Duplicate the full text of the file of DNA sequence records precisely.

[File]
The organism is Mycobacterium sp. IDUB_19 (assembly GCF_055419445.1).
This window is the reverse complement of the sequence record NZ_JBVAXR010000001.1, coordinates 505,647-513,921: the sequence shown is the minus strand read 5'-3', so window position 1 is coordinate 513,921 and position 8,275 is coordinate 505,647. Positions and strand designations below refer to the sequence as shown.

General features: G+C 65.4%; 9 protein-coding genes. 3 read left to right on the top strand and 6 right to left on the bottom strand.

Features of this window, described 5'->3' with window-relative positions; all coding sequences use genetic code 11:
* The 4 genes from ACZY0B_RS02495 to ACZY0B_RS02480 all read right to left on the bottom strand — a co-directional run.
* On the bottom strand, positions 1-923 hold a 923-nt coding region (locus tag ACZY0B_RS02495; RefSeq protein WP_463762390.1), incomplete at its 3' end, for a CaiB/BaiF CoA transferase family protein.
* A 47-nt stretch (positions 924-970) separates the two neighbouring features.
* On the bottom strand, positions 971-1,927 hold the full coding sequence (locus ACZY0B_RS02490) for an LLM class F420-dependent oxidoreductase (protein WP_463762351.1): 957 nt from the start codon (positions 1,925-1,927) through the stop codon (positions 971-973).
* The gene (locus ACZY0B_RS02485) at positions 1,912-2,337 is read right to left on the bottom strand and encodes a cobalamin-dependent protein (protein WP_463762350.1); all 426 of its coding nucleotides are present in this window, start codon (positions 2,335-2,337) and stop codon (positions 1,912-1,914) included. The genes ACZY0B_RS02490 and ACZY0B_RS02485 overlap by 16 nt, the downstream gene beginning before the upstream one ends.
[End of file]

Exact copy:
The organism is Mycobacterium sp. IDUB_19 (assembly GCF_055419445.1).
This window is the reverse complement of the sequence record NZ_JBVAXR010000001.1, coordinates 505,647-513,921: the sequence shown is the minus strand read 5'-3', so window position 1 is coordinate 513,921 and position 8,275 is coordinate 505,647. Positions and strand designations below refer to the sequence as shown.

General features: G+C 65.4%; 9 protein-coding genes. 3 read left to right on the top strand and 6 right to left on the bottom strand.

Features of this window, described 5'->3' with window-relative positions; all coding sequences use genetic code 11:
* The 4 genes from ACZY0B_RS02495 to ACZY0B_RS02480 all read right to left on the bottom strand — a co-directional run.
* On the bottom strand, positions 1-923 hold a 923-nt coding region (locus tag ACZY0B_RS02495; RefSeq protein WP_463762390.1), incomplete at its 3' end, for a CaiB/BaiF CoA transferase family protein.
* A 47-nt stretch (positions 924-970) separates the two neighbouring features.
* On the bottom strand, positions 971-1,927 hold the full coding sequence (locus ACZY0B_RS02490) for an LLM class F420-dependent oxidoreductase (protein WP_463762351.1): 957 nt from the start codon (positions 1,925-1,927) through the stop codon (positions 971-973).
* The gene (locus ACZY0B_RS02485) at positions 1,912-2,337 is read right to left on the bottom strand and encodes a cobalamin-dependent protein (protein WP_463762350.1); all 426 of its coding nucleotides are present in this window, start codon (positions 2,335-2,337) and stop codon (positions 1,912-1,914) included. The genes ACZY0B_RS02490 and ACZY0B_RS02485 overlap by 16 nt, the downstream gene beginning before the upstream one ends.